Erectile Dysfunction (ED) affects over 30 million men in the US and 150 million worldwide. It can be caused a number of ways, sometimes in combination.
It can be caused either by a medical condition such as diabetes, nerve or heart disease, a medication side effect, or a psychological issue like stress or relationship issues. Treatments include medication and penile implant.
Erectile Dysfunction can be caused by medical, psychological or physical factors. It is a condition that affects the sexual function of men. This can cause emotional distress and marital issues. The causes of ED have not been fully understood. It is important to address all issues that could be causing sexual dysfunction, regardless of whether they are medical or psychological.
Blood can fill the corpora cavenosa, or chambers of the penis. This occurs due to impulses coming from the brain and the genital nerves. ED can be caused if something blocks these signals or stops blood flow in the penis. Medical problems, such as heart disease, diabetes and high blood pressure, can lead to ED. Surgery and cancer treatment can also affect a man’s ability to get and keep an erection.
Some men may be embarrassed to talk to their doctor about erectile problems, but a diagnosis is essential to help treat the condition. A doctor may prescribe treatments that improve sexual functioning and can reduce the impact of the condition on relationships.
Erectile dysfunction affects a man’s health and can also disrupt his personal relationships. Partners of people with ED may feel upset and anxious, or may suspect their partner is being unfaithful. Many people with ED stop engaging in sexual activity.
Symptoms of erectile dysfunction can include a failure to achieve and maintain an erection; lifelong premature ejaculation (i.e., ejaculating before or within one minute of vaginal penetration); and psychological symptoms such as performance anxiety. A doctor can confirm a diagnosis by examining the patient’s penis, taking a urine sample, and doing blood tests.
Erectile dysfunction can often be treated by addressing the underlying cause, which may involve managing a health condition such as diabetes or heart disease, stopping smoking or alcohol abuse, and/or treating anxiety or depression. ED can be a warning symptom for coronary heart diseases, so men should talk to their doctors about their sexual function.
A health care professional may diagnose ED with questions, a physical exam, and lab tests. He may also refer you to a Urologist.
Problems with blood flow to penis are the most common cause of ED. Atherosclerosis can cause this condition, which is the narrowing or blocking of arteries. This is often caused by ageing, but it can be caused by other things too – including being overweight, smoking, high blood pressure and taking certain medications.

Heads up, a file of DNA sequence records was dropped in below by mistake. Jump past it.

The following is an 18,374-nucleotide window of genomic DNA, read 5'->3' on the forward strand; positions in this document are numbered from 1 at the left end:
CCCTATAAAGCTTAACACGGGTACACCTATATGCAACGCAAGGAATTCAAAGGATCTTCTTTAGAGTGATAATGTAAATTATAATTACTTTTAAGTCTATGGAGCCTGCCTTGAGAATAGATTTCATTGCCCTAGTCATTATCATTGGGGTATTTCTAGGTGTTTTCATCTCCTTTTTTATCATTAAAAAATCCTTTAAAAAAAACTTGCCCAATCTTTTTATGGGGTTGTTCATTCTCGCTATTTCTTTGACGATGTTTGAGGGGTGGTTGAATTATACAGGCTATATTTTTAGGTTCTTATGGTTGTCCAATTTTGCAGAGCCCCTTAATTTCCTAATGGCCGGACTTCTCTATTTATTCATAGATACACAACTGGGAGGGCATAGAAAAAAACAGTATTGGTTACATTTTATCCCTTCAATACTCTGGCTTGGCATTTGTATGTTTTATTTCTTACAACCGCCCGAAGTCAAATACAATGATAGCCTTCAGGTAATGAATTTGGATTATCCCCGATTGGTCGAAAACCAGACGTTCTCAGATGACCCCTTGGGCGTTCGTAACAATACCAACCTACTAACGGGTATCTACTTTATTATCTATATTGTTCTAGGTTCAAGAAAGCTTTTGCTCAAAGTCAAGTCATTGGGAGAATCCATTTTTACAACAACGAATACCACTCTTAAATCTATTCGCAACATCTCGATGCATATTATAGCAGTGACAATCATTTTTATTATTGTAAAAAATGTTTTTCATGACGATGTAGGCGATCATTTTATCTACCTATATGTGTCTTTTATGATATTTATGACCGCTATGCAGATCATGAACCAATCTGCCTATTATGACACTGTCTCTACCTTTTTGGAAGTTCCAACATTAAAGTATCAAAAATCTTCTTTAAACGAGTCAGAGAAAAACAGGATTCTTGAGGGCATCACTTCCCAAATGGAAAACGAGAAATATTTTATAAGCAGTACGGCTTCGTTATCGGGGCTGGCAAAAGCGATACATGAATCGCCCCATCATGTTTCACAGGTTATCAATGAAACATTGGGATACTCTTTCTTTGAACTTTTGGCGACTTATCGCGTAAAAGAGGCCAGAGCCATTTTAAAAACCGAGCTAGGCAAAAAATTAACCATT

Emotional problems can also cause or make ED worse. This can include feelings of low sex desire (loss in libido), anxiety, stress or depression from past experiences of ED. Communication with your partner can help you address these issues. A therapist may also be able to help. It is sometimes helpful for partners to be involved in treatment sessions. Some people, however, prefer to consult a healthcare provider alone.
The treatment of erectile dysfunction depends on its underlying cause. Diabetes and heart disease can be managed, as well as taking medications to increase blood flow in the penis. Sexual function may be affected by treatment for BPH or pelvic cancer. Sometimes surgery for prostate or bladder problems can damage nerves that control an erection. The problem usually improves with time.
Some medications, such as some blood pressure drugs (especially thiazides), and some antidepressants, can cause ED. Before changing your medication, talk to your doctor.
Making lifestyle changes, such as eating healthy food and getting regular exercise, can reduce symptoms of ED in some people. Stress and anxiety levels can also be reduced. Psychotherapy and counseling can be helpful to those with psychological causes for ED. Some insurance policies cover these services. However, you can also pay for a private counselor. You could go to counseling sessions with your partner. This can help you both learn how to support each other through this difficult time.